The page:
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Treatment

Early diabetic retinopathy

To attempt to slow, halt or sometimes even reverse the progression of diabetic retinopathy, every effort should be made to correct the modifiable risk factors as discussed previously. Most people with retinopathy will need regular follow-up exams to monitor the level of disease.


Fenofibrate 

Typically, during the earlier (non-proliferative) stages of diabetic retinopathy, a person’s vision will be monitored carefully. In the past, treatment may not have been recommended unless vision had been affected. The drug fenofibrate which is normally used for treating people with high or unbalanced blood lipid levels, has recently been shown to reduce the risk of diabetic retinopathy progressing by about 30%. It appears to provide benefit even for people who have normal lipid levels3. If you are not already taking this drug,and have any degree of diabetic retinopathy, you should discuss with youreye specialist whether this treatment may be suitable for you.


Treatment for more advanced vision-threatening diabetic retinopathy

Several treatment options are available depending on the stage and location of the disease.


Diabetic macular edema (DME) 

The treatment for DME has changed significantly in recent years. Previously, focal or grid laser was the preferred treatment approach. Nowadays, for most people with DME, the usual treatment is a series of injections into the eye using an anti-VEGF drug or in some cases (particularly in people who have had cataract surgery) a steroid. In most people, this effectively reduces the swelling, and for many, some improvement in vision will occur. Some people may also require additional focal or grid laser.


Injections 

The choice of the most appropriate drug should be discussed with the eye specialist. The following applies regardless of which drug is used:

  • An anaesthetic is given before the injection. Very little, if any pain should be experienced during the procedure.

  • It is a quick procedure and usually occurs in the eye specialist’s rooms, although some patients may be treated by the eye specialist in a day-stay unit.

  • For those being treated with an anti-VEGF drug, injections are typically given every month for a few months, but may then be given less frequently once the swelling is controlled. For some people, the eye specialist may decide to cease the injections after a period, however others may need to continue to receive injections on an ongoing basis.

    Even if vision has stabilised or improved, treatment may still need to be continued. This is dependent on each person’s individual medical circumstance and discussion between the eye specialist and patient.

  • For those being treated with a steroid, the eye specialist will recommend the frequency of injections.

  • The treatment schedule should always be followed, and cease only when advised by the eye specialist.

  • Appointments with the eye specialist should not be missed, even if there does not appear to be any problem with vision.

  • Any sudden changes in vision should be reported to the eye specialist immediately, regardless of whether or not injections are being received. Do not wait for the next appointment.

  • Any difficulties experienced after an injection, including significant pain or changes in vision, should be advised to the eye specialist immediately.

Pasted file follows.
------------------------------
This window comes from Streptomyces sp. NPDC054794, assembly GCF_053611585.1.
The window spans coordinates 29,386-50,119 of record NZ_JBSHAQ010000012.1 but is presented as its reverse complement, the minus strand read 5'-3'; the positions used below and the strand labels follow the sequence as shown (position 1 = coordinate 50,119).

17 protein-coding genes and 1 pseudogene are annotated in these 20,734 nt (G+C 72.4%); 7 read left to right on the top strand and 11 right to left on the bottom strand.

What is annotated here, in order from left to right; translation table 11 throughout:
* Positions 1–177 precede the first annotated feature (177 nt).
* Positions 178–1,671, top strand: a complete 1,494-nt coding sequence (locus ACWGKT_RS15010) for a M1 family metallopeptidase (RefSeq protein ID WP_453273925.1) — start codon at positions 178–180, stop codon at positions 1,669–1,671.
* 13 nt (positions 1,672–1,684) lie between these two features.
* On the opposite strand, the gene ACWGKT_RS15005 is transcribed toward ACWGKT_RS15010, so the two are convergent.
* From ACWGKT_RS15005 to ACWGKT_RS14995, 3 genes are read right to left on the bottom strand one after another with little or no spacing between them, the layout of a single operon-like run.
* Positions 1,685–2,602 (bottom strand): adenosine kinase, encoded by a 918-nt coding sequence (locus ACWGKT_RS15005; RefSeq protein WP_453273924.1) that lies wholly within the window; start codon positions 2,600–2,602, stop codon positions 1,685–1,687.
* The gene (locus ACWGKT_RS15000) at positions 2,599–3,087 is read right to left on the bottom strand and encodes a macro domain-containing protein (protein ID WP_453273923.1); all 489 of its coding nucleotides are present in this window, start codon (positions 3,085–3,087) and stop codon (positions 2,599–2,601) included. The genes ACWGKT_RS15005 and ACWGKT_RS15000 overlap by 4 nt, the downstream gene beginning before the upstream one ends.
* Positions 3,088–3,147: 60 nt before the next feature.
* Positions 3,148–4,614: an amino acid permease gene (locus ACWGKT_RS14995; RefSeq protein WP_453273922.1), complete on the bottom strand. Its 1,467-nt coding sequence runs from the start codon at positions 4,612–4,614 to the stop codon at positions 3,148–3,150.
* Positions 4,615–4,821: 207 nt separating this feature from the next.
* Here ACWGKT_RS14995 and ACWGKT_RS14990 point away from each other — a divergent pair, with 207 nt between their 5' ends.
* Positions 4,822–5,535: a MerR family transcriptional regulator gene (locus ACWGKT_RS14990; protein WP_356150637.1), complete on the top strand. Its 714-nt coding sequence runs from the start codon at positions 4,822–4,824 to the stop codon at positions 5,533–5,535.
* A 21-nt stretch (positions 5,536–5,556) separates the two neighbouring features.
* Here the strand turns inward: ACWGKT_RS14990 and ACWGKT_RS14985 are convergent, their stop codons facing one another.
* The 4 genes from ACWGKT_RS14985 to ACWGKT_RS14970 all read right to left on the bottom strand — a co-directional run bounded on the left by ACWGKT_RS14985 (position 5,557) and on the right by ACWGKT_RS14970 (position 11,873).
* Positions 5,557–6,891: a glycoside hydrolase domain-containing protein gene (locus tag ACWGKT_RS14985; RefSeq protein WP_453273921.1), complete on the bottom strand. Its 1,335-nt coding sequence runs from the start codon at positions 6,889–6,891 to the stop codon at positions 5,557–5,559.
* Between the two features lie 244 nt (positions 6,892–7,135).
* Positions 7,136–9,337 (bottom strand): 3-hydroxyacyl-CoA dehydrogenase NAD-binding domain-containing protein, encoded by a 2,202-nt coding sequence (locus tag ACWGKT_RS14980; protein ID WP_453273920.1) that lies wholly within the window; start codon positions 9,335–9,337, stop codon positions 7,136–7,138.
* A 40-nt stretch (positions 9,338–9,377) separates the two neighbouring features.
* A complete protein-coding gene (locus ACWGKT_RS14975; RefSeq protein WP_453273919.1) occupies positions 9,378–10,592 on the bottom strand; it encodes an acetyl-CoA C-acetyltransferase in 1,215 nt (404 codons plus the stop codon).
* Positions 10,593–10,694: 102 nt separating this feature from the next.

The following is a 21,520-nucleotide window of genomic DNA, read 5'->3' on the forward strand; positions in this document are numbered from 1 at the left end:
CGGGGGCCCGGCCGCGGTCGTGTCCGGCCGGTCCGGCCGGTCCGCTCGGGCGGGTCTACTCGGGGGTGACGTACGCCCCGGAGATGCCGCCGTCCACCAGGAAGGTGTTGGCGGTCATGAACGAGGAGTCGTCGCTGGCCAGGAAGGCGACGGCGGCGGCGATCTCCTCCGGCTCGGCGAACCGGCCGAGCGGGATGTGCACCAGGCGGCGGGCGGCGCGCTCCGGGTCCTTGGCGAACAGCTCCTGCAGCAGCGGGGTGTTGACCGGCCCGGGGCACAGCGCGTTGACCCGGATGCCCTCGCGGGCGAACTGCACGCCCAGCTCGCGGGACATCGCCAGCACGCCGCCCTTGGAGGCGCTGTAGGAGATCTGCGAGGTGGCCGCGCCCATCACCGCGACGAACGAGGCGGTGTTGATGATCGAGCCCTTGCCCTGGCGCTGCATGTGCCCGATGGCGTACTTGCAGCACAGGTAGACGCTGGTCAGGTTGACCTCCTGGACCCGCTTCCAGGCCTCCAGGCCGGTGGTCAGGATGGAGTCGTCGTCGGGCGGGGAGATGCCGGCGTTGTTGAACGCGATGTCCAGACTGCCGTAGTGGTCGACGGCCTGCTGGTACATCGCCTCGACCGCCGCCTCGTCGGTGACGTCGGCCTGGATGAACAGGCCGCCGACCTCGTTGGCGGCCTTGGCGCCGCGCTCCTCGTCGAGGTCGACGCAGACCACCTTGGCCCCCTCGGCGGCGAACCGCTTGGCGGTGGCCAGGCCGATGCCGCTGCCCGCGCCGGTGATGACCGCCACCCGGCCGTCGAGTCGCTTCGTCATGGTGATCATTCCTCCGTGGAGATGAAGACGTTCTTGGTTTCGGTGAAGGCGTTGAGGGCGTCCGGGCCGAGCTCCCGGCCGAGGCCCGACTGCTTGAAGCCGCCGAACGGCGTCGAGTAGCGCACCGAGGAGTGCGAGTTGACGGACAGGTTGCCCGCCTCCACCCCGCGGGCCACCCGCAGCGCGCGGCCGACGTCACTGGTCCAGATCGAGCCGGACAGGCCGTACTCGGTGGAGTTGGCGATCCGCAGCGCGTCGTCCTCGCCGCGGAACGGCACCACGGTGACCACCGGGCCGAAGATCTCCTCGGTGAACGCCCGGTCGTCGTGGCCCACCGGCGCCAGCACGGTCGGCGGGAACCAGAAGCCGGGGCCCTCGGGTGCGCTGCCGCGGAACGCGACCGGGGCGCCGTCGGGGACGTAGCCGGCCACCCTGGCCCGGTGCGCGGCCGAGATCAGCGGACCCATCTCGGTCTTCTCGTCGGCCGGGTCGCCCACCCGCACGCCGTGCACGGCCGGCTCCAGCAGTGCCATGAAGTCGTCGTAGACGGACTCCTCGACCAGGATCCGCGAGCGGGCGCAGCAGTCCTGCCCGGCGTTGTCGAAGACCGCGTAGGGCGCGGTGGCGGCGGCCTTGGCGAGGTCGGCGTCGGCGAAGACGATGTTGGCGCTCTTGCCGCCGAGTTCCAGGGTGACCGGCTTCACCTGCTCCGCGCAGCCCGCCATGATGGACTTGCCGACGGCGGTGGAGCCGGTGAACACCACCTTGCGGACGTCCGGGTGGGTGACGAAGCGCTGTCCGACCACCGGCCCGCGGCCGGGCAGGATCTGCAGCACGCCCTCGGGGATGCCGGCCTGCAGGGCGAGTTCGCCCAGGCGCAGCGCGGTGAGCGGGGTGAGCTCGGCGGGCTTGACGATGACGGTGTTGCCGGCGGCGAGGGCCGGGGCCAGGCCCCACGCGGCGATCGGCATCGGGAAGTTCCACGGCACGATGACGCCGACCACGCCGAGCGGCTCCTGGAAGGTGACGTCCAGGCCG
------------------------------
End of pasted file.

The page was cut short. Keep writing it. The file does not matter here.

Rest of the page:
• If there are any other concerns you have regarding coping with treatment, discuss them with the eye specialist.

  • If injections are given in the doctor’s rooms, it is important to register for the Medicare Safety Net as additional reimbursement of costs may apply once a threshold is reached each year. Contact the Foundation for more information on this if necessary.


Proliferative diabetic retinopathy

Potentially blinding proliferative diabetic retinopathy requires laser treatment to a large area of the retina. This is called PRP (pan-retinal photocoagulation) or scatter laser. A large number of laser spots are made in the peripheral retina. This helps to reduce the amount of oxygen needed by the retina and hence reduces the stimulus for the abnormal, fragile, new blood vessels to form. With sufficient treatment, the vessels shrink completely and often permanently. Because of the large number of laser spots needed, more than one treatment session is nearly always required. Although anaesthetic drops and possibly an anaesthetic injection are normally used, some discomfort may be experienced during laser treatment. As vision is normally quite blurry for several hours afterwards, another person may be needed to take you home. 

Some patients with proliferative disease may also receive injections of an anti-VEGF agent (see previous section).


Vitreous bleeding (haemorrhage)

In proliferative diabetic retinopathy (PDR), the abnormal new blood vessels eventually break and bleed into the clear gel (vitreous) that occupies the central cavity of the eye, resulting in partial or complete blockage of vision.

The blood will often slowly clear over months but further bleeds usually occur as the PDR gets progressively worse. If left untreated, the scar tissue that forms may result in complete and permanent loss of all vision. Early, extensive laser treatment (PRP) must be undertaken.
In some severe cases of PDR, laser treatment is unable to penetrate the blood in the vitreous cavity. An advanced, delicate surgical operation called a vitrectomy may be necessary. During the operation, the vitreous gel and blood is removed, and any pulling on the retina is relieved. Some laser treatment is also usually given at the end of the procedure.

The procedure is done in an eye operating theatre under anaesthesia, usually on a day case basis.
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